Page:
I'd recommend not displaying overt contempt for the industry you're trying to break into, and the public you're trying to sell to.

Anonymous said...

Look at it another way. Tolkien wrote The Lord of the Rings to provide a history of loss, war and exile for languages he'd invented as a hobby; the books were first published in the early 50s, at a time when the dirty realism of the Angry Young Men was the dominant literary movement in Britain. The books went on to sell 100 million copies and *establish* a genre. If you have an obsession that looks insanely unfashionable, 100 million readers may be waiting.

Anonymous said...

Hey! I just wrote a novel about magic elves (albeit not, and I quote the letter above: "magic fucking elves").

William said...

[author of the snarky submission here]

I mentioned elves because my abiding interest is in world-creation, which at present includes either Sci-Fi or Fantasy. Fantasy in the minds of most people means some Tolkien derivative.

What shelf would you put the Wizard of Oz on if it weren't geared toward children? In Fantasy next to the Dragonlance series?

You're all right, I'm woefully underversed in what's available out there. (Though I did read House of Leaves and loved it.)
I guarantee I will put all the authors suggested here on my Amazon wishlist. Thanks to all of you and to Miss Snark for the helpful replies.

Twill said...

Read "Not to Mention the Dog". It's not exactly sci fi, not exactly mystery, not exactly humour, not exactly historical romance, nor philosophical dissertation, but it partakes of a unique mixture of these. And it won lots of blinking awards for it.

Swordswinger said...

Try Jasper Fforde, if you want something intelligent and with a sense of humour. And lay off the elves. It's not their fault if people write derivative rubbish about them...

Sophie said...

Oooh, and DEFINITELY read "Little, Big" by John Crowley. I've been reading books of all kinds since I was a foetus, 40-something years ago, and this book has absolutely blown me away - I really have never read anything like it. Am reading slowly as I don't want to finish it, and that's not me at all!

wonderer said...

To the OP: You're right that fantasy in the minds of most non-fantasy (and some fantasy) readers "means some Tolkien derivative". To find stuff that's different, look up "fantasy" or "science fiction" on Wikipedia to find a wonderful list of subgenres (with plenty of examples) for each. I guarantee it will be inspiring as well as enlightening, and you might just find your ideal writing niche. Check out recent winners of major awards in the genre, such as the Hugo and Nebula - writers don't win those by rehashing old material. Or just browse the fantasy shelves, skipping anything that looks like Tolkien. Fantasy can also sometimes be found in the "general fiction" shelves. And don't underestimate the possibilities in the YA area either.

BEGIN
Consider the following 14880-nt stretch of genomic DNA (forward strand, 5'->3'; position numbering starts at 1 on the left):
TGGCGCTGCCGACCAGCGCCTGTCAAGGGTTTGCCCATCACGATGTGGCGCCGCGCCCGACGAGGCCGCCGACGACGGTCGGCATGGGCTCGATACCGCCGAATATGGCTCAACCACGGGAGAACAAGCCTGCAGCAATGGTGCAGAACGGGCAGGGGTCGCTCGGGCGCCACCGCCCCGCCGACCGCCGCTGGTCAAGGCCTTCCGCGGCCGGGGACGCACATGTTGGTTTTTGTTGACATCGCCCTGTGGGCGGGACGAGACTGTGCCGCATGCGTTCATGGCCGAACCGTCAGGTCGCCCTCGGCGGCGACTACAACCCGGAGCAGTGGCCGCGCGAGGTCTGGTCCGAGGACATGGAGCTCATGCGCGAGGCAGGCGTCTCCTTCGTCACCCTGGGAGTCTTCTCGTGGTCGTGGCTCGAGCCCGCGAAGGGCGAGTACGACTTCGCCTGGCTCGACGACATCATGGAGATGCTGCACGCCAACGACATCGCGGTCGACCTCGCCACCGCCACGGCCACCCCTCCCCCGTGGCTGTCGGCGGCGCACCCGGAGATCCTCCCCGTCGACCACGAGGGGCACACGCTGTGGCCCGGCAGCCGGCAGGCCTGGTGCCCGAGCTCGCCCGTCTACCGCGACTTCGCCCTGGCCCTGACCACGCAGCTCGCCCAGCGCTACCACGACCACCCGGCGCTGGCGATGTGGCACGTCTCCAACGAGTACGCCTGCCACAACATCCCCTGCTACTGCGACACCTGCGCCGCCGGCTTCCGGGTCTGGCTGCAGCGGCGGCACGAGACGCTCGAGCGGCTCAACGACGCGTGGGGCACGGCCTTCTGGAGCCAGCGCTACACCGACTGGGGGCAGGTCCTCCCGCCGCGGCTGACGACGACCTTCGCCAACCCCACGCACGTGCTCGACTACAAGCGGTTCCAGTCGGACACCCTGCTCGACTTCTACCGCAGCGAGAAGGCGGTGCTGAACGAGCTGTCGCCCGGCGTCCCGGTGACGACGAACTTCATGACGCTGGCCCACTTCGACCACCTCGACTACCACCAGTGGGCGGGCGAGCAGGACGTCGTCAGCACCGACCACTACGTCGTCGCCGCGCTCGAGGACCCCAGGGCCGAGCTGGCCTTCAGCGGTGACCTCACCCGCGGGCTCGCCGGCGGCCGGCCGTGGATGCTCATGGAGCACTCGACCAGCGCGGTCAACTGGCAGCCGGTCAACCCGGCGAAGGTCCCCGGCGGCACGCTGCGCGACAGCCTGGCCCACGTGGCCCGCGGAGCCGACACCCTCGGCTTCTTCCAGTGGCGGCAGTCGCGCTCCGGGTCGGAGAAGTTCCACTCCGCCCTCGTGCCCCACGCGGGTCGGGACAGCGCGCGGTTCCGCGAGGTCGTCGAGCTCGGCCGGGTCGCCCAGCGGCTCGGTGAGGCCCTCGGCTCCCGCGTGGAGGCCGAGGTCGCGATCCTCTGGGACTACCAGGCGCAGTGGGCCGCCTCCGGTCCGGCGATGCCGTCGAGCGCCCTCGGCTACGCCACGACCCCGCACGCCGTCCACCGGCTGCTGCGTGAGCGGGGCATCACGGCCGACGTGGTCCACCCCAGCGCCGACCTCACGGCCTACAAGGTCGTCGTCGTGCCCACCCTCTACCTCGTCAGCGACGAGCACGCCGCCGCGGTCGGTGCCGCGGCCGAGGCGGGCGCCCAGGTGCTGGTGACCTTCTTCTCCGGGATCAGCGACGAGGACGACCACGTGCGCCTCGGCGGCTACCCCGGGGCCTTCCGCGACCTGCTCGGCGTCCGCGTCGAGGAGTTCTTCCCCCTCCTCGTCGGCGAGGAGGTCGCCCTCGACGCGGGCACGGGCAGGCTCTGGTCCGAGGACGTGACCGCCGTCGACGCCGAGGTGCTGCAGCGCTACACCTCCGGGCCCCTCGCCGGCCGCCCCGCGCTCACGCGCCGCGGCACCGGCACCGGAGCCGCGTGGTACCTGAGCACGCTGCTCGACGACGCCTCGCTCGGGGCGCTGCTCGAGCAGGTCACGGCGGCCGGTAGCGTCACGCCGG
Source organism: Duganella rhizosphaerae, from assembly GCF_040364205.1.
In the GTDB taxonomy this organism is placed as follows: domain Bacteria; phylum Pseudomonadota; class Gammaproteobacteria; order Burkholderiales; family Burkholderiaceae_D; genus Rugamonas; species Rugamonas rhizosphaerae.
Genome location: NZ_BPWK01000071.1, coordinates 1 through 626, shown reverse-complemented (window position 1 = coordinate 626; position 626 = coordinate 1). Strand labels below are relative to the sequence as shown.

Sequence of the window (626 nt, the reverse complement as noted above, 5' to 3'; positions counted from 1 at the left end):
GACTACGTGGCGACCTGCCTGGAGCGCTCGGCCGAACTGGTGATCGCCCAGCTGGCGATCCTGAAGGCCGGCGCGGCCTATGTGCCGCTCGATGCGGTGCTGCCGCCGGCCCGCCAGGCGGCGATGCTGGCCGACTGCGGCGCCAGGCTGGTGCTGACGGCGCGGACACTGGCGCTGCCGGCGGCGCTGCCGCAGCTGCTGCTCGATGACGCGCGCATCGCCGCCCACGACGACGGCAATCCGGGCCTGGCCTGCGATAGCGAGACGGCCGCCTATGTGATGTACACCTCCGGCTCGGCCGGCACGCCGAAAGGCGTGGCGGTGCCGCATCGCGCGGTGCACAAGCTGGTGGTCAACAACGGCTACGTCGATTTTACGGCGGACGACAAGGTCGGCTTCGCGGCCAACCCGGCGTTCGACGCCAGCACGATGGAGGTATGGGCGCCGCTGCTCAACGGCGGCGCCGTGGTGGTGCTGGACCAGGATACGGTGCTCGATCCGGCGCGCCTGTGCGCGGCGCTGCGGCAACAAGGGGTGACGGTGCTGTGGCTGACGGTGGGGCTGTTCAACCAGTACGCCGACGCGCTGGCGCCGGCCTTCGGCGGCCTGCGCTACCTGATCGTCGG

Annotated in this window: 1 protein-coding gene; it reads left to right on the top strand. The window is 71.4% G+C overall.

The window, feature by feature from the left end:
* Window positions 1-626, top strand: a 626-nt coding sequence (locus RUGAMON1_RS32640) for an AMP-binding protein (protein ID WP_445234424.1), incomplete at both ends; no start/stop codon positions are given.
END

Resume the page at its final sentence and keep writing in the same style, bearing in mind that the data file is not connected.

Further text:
There's a huge range of possibilities under the speculative fiction umbrella. If you're going to write it, it's important to be informed so you don't try to reinvent the wheel. Have fun!

me_oh_my said...

"Ahhh...rural Tennessee..."

Here, here.
This, I say from experience, is no lie.

I, too, am in the TN woods, and have had the following conversation:

Me: "We're going to a book club."
Person: "Oh. Huh. What do you do there?"
Me: "Uh, well, you uh, discuss books."
Person: "I read a book a long time ago. Does it have to be a certain one?"

Oy.

Erin said...

What wonderer said. And the reverse is true as well -- to a lot of genre-only readers, "literary fiction" means dry-as-dust stories written in bland prose in which nothing actually happens. It's a lazy mental shortcut.

And incidentally, if Fantasy/SF *is* the genre you're dancing around, OP, you'd do well to check out the authors mentioned upthread, as well as some of the old guard: Peake's Gormenghast, Delaney's Dhalgren, Wolfe's Book of the New Sun.

William said...

I did some wikipeding. It turns out the genre I'm interested in is called Xenofiction, like Watership Down.

The More You Know ----====☆

Greg said...

Twill, good rec, except it's "To Say Nothing of the Dog," by Connie Willis.

PicardyRose said...

"A Door Into Ocean" by Joan Slonczewski -- she wrote sequels, but this was the best by far.